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If $p\in\mathbb{N}$ is a prime, is $x^n+px+p^2$ irreducible in $\mathbb{Z}[x]$?

I've proved that any non-unit factor in $\mathbb{Z}[x]$ must have degree at least 2.

Eisenstein's criterion doesn't hold, but perhaps we can make some minor change so that it does? (E.g. a linear substitution, as with cyclotomic polynomials??)

Or could we start from scratch, assuming $x^n+px+p^2 = (b_kx^k+...+b_0)(c_{n-k}x^{n-k}+...+c_0)$ and trying to get conditions on the $b$'s and $c$'s that give a contradiction. I've got that $b_0=\pm p$, $c_0=\pm p$, $b_1=0$, $c_1=\pm 1$, and $c_2=\pm b_2$, but can't see how this helps!

A hint given in the question says 'Consider powers of $p$ dividing coefficients.' Does this suggest some variant of Eisenstein, or an unusual way of implementing Eisenstein?

Thanks for any help with this!

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HINT: Consider that is factorizable as $fg$, the reduce mod p, and you will have $\bar{f}\bar{g}=x^n$, which by unique factorization in $\mathbb{F}_p[x]$ gives that all coefficients except the leading ones are multiple of $p$. Use that fact for obtaining a contradiction when considereng the terms of dregrees zero and one of those polynomials. – Josué Tonelli-Cueto Apr 28 '12 at 10:55
Example 2.2.4 from the book Prasolov: Polynomials gives a solution of this problem using Newton diagram. (However, I do not know this technique and, based on the hint you wrote, this is obviously not the solution you're after.) – Martin Sleziak Apr 28 '12 at 11:13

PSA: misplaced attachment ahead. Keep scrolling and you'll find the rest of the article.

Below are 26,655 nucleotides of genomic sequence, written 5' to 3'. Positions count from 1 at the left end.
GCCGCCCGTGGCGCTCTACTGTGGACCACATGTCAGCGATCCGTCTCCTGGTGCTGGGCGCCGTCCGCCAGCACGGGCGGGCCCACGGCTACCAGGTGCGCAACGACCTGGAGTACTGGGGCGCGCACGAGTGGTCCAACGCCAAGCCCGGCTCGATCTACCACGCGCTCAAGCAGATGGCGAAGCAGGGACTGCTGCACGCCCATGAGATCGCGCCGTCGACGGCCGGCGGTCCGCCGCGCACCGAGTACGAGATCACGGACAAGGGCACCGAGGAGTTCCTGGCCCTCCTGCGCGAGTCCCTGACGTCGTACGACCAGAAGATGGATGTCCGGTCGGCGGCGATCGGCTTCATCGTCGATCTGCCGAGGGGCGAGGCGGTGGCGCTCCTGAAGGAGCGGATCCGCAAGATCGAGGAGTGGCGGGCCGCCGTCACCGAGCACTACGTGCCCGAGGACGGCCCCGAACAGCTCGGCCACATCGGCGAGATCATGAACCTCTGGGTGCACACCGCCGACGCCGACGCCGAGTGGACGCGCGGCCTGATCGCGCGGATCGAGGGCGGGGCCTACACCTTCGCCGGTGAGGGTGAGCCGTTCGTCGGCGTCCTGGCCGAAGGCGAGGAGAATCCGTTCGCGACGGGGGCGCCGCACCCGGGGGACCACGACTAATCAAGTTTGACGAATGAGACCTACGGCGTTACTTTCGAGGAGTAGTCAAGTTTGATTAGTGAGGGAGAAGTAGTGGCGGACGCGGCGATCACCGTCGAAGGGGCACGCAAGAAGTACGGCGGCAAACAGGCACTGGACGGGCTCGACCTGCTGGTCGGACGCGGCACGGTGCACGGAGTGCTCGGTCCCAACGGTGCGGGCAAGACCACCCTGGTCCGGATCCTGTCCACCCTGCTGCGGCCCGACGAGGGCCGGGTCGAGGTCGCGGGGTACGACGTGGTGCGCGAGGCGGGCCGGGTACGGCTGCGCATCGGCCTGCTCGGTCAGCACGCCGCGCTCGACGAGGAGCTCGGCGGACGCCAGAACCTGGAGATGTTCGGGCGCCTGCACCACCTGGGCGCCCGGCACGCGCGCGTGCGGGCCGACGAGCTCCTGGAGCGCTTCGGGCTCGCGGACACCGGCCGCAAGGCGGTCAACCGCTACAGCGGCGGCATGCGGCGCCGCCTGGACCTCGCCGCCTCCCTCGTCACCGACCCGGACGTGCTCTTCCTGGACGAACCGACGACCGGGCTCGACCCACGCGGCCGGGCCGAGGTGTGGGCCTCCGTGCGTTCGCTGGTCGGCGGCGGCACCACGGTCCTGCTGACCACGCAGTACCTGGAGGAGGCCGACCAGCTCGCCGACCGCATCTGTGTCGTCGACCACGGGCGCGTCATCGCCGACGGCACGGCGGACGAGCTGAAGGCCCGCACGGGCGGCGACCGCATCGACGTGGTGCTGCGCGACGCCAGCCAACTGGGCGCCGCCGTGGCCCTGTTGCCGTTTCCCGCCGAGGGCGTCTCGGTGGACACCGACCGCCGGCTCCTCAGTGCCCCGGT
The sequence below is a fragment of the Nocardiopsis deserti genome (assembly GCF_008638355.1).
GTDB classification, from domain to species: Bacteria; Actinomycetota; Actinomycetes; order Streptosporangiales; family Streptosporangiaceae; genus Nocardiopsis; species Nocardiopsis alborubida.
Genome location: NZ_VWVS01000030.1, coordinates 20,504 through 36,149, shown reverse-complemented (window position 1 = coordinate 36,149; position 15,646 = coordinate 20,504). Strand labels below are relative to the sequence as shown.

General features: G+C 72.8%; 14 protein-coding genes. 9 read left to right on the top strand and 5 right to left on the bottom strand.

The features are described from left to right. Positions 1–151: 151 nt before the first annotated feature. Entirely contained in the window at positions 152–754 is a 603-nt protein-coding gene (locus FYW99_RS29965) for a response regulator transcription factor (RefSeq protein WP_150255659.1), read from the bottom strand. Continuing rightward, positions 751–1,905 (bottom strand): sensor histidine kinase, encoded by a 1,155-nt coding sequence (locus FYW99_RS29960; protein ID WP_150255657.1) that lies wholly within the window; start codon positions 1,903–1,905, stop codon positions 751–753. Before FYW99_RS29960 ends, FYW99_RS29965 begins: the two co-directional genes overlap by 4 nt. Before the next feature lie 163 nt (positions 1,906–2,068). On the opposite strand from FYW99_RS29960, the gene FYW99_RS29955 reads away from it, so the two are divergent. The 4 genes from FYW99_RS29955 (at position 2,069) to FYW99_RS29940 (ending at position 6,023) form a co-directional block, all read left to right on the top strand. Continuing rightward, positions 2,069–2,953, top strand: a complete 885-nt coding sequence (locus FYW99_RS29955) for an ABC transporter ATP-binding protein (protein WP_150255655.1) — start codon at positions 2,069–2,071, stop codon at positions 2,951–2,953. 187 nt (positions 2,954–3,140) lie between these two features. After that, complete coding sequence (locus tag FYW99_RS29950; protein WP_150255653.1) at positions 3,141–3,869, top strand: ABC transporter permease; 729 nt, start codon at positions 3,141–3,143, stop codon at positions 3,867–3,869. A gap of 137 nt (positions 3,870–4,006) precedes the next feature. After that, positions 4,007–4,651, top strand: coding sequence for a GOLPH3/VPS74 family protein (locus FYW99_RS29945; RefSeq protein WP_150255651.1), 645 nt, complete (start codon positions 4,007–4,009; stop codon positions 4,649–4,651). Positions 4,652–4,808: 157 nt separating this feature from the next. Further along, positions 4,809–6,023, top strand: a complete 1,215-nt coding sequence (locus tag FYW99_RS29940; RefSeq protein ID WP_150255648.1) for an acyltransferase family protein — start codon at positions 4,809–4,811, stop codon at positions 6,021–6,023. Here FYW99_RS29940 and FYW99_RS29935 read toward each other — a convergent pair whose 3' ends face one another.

up vote 2 down vote accepted

As you write $$x^n+px+p^2=(b_kx^k+\ldots+b_0)(c_{n-k}x^{n-k}+\ldots+c_0) $$

First, we may assume $b_k=c_{n-k}=1$, and $k>0,n-k>0$. Then $\mod p$, it will give $x^n=polynomial\times polyonoimal$ in $\mathbb{Z}/p[x]$, this forces that $p\mid b_i,p\mid c_j$ for $i\neq k,j\neq n-k$. Now consider the term of the degree one of the original polynomial, we obtain $px=(b_0c_1+c_0b_1)x$, this gives a contradiction if $n-k>1,k>1$.

Now if in the case $$ x^n+px+p^2=(x^{n-1}+b_{n-2}x^{n-2}+\ldots+b_0)(x+c_0) $$ We have $c_0=p,-p$, thus $p$ or $-p$ is a root of $x^n+px+p^2$, but this is not true.

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A little plug for newton polygons: Looking at the newton polygon of the polynomial, we see that over $\mathbb{Q}_p,$ the polynomial is either irreducible or factors as a product of a degree $n-1$ eisenstien polynomial times a linear factor with a root of valuation 1. So if the polynomial factors over $\mathbb{Z}$ a linear factor with a root of valuation 1 must appear. Now evaluate at $p$ and $-p$ to obtain the result. – jspecter Apr 28 '12 at 11:59

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